Eventually, the two trees will be tied together with a string in a marriage ceremony. We’ll have to do this once they age enough that the string won’t block the main gate. The marriage is complete once the string breaks on its own accord – whether by sun-wear, a strong gust of wind, or divine decree.

——

May 2

I wrote everything above over a week ago, intending to attach photos of the campus’ progress and other updates from the Children’s Home: we have passionfruit growing on our roof! I measured the kids again (every April) and they continue to grow like crazy! We had a drone here recently and go some amazing footage of the site from the sky! Nena is leaving! 😦 😦 We got in trouble with Nepali police for flying a drone without permission (oops) 😦

Just so so much. I wouldn’t say I’m burned out but I’m definitely ready to leave for a mini vacation – I’m headed out in just a few minutes with Nena, Maggie, Patty, Christen, Chris, Autumn, and Jeremy to Bali for 10 days. Our direct flight from Surkhet to Kathmandu got canceled one hour before it was scheduled to take off (because c’est la vie içi), so now we’re taking a longer route through Nepalgunj. Either way – ready for some time away!

I’m making a promise to myself that I’ll post some photos and more detailed updates when I’m back. I left my blog sitting on the post about Ravi’s death for a long time. Life has continued – this place is still beautiful, the work is still inspiring (and all too often frustrating). More to come…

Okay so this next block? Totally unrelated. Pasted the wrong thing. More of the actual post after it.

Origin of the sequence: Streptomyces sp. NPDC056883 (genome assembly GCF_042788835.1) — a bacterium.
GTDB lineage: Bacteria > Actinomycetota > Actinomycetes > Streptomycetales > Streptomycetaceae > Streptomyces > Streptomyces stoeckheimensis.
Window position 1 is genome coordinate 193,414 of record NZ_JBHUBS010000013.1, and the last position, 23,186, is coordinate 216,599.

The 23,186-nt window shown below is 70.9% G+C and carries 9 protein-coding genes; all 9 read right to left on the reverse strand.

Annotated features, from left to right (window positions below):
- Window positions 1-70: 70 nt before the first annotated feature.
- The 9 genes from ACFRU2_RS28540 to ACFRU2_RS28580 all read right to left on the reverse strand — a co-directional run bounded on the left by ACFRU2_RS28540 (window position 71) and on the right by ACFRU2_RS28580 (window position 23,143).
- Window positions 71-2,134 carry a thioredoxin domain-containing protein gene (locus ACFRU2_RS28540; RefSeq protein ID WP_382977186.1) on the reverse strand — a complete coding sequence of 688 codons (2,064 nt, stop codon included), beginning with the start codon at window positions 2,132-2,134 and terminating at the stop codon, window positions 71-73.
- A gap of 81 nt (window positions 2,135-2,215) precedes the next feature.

Ravi

Ravi’s death, two days ago, has shaken me to my absolute core. The furious whirlwind of emotions – heartbreak, fury, guilt, denial – has had me feeling a confusing combination of tension and exhaustion. Ravi had become the warm, beating heart of our Kopila family and something of a mascot. After all, he had survived so much since coming to Maggie as a 4 pound skeleton on the verge of death a year and a half ago. He had grown into a plump toddler absolutely bursting with life and love of life. And, more than that, his surviving self was a testament to the power of nurturing, motherly love.

I loved him completely. Anyone who spent a minute with him was instantly infatuated. Anyone who ever held him and danced around as the kids went off to school or helped him eat at the dinner table or heard him say “uh oh” before doing something naughty, they were drawn to his undeniable charm and glow.

Disaster has been no foreign thing to me and to Kopila Valley – even just since I’ve been there, the country has seen a terrible earthquake, disastrous flooding, a petrol crisis – but nothing could ever be worse than this. From all the followers on Facebook or Instagram to our family in Nepal and Maggie especially, I do not see how a child could have been loved more genuinely or completely. All of us have lost greatly here. But what I in particular struggle to make sense of is how or why this could happen to Maggie, who has given her life and every ounce of herself to helping those around her. It is cruel, and only cruel, that she should be forced to experience this, to bury her child.